Weinstein Revels in Publicity, Publisher Decries Pentagon Hostility

Despite “protesting” for weeks that his relationship with the US Air Force has been mischaracterized, Michael Weinstein of his self-founded Military Religious Freedom Foundation recently touted his inimitable influence over the US military.

At Breitbart.com, Ken Klukowski of the Family Research Council notes that Weinstein’s recent bragging seemingly contradicts the Pentagon’s efforts to downplay their relationship.

One month ago the Pentagon assured the public it was not being advised by anti-Christian extremist Mikey Weinstein. Yet two days ago Weinstein called the Pentagon demanding that a Christian painting be removed from a dining hall in an Idaho Air Force base, and the Pentagon complied with his demand–in less than one hour.

Klukowski notes that Weinstein brags he got action in less than an hour, while US Congressmen haven’t gotten a response to their queries in weeks.

The “Christian painting” was described by the publisher for the print as an homage to first responders following the terrorist attacks of 2001.  (It seems some MRFF allies, including Weinstein’s “research” assistant Chris Rodda, were convinced the police officer in the painting was actually a USAF bomber pilot.)  The publisher also said they had tried repeatedly to contact the Pentagon and Mountain Home Air Force Base, where the “incident” occurred.  They released a statement expressing disappointment at the “Pentagon leadership” for “hostility” toward a noble message:

“It is our belief that this message is one that the modern day military should be proud to embody — the idea of integrity in the service of peace…The military is an embodiment of the ultimate peacemaker, a pursuit blessed in Scripture. It would seem this is a message that the Air Force should be willing to foster, not censor.”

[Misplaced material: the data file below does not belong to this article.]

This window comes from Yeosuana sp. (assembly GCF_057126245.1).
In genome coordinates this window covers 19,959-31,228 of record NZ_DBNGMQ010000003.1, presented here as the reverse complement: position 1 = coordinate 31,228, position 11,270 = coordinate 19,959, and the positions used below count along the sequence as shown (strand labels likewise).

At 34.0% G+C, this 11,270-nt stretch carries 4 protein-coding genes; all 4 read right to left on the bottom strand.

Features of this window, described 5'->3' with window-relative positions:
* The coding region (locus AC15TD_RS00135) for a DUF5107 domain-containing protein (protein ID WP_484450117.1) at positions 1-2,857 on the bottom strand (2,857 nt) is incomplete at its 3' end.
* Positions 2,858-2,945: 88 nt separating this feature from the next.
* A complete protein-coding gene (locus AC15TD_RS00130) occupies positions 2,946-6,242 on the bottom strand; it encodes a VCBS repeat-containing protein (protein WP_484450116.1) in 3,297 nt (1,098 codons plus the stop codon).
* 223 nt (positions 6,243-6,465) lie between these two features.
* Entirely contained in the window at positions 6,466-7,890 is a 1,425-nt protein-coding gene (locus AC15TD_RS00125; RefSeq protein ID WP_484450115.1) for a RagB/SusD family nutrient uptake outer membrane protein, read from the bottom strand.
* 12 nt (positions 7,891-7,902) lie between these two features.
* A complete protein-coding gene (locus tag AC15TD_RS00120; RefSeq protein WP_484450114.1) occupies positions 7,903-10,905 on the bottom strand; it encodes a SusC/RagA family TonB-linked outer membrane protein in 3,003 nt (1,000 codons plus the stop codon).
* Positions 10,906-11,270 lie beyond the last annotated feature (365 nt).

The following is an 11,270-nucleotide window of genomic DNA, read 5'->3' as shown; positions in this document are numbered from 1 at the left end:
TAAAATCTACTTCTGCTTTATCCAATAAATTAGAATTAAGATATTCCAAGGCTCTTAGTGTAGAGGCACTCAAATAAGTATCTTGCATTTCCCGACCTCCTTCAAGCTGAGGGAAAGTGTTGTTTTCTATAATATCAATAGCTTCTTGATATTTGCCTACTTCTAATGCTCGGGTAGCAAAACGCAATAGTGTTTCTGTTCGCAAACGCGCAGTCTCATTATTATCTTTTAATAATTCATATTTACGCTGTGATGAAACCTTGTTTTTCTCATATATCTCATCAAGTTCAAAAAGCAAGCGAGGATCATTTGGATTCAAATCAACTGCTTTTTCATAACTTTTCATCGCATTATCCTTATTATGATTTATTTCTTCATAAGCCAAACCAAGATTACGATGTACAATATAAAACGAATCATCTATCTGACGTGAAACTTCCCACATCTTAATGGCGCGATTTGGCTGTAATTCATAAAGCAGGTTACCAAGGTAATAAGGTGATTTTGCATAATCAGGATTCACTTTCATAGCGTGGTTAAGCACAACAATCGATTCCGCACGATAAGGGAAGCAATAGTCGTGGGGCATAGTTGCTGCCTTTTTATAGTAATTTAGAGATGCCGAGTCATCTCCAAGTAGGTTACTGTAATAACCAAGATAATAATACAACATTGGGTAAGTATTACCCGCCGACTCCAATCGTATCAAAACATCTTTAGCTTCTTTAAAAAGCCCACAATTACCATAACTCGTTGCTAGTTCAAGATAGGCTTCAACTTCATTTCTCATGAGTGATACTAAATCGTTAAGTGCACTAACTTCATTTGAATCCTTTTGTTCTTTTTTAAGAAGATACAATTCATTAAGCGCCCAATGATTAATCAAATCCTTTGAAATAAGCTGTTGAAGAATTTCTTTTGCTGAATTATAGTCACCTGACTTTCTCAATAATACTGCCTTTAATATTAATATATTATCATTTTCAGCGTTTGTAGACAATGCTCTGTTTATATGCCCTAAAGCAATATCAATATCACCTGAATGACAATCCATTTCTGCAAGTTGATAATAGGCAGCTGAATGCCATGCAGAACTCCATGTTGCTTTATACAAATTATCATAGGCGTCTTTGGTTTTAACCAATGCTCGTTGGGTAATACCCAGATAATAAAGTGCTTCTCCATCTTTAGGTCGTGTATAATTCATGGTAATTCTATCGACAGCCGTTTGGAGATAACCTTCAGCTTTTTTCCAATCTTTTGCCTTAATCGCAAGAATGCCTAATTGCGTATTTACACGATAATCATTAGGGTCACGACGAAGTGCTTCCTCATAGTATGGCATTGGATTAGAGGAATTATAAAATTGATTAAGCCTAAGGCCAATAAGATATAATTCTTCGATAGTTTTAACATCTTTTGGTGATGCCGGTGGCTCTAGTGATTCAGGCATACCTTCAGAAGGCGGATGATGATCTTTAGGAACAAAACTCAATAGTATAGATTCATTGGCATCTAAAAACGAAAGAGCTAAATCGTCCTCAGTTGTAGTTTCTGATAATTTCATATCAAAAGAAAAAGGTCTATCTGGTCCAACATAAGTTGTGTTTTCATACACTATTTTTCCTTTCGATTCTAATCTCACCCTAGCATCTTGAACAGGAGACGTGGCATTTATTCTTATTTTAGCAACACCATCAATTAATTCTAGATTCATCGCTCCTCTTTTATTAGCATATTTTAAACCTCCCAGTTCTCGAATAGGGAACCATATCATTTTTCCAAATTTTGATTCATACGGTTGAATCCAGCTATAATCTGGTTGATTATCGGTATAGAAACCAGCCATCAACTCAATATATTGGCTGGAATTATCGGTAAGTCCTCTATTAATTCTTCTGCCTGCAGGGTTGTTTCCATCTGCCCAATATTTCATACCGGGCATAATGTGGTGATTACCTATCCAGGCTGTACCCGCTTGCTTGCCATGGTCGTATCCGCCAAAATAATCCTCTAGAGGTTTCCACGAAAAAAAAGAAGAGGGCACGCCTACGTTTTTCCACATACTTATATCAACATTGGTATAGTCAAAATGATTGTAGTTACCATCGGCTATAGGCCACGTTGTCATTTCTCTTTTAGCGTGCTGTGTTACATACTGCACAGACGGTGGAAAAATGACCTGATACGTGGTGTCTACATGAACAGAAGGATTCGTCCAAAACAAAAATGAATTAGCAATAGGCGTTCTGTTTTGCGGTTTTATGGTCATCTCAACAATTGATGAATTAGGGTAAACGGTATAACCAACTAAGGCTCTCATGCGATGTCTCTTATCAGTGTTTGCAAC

It would seem the production company thinks there is some virtue to the message — virtue that was ignored in the quick response to placate Michael Weinstein.

Ken Klukowski summarized similar concerns:

Given Weinstein’s published anti-Christian statements, his relationship with top military officials should raise eyebrows.



  • That supposed “homage to first responders” was a picture in which a modern-day policeman was alleged to be equivalent to a sword-carrying Middle Ages Crusader, a holy warrior. The painter himself says it is a Crusader, so let’s not play games and suggest it was just a knight. The American flag is perverted into a Crusader’s banner.

    Even if you somehow believe the Crusaders were justified in killing hundreds of thousands of people, can you honestly say that these were “peacemakers,” as the name of the painting suggests?

    Can you honestly say that you have no idea how any honest person could think that painting was inappropriate for a dining hall shared by people of different faiths?

  • @MESkeptic

    Yes, he said it was a crusader:

    The one I chose is a Crusader holding the flag with the symbol of his mission, the Cross…The ultimate Peacemaker was the very Son of God who allowed Himself to be hung on a cross to make peace between two isolated parties…Christ brought us together and made peace between us. Isn’t that what police officers imitate every time they are confronted with a lawbreaker? Ultimately, I believe it is and once again, our example comes from the greatest who ever lived, Jesus Christ!

    It is a celebration of his faith, to be sure. But what’s offensive about it?

    Even so, your underlying assumption that anything “Crusader” is, de novo, inappropriate, is a product of relatively recent years. The terms “crusade” and “crusader” had positive connotations for the past few centuries.

    The painting does not establish religion, it does not favor religion, it is not offensive to religion.

    Everyone who complained stated their concern over its connection to the Air Force, because they thought the police officer was a bomber pilot. Now that we’ve established he isn’t, everybody should be ok with it, right?

  • There is something quite darkly funny about using the word “Peacemaker” in connection with the crusaders who slaughtered thousands of Jews and Muslims in Jerusalem, as well as thousands of Christians in Byzantium.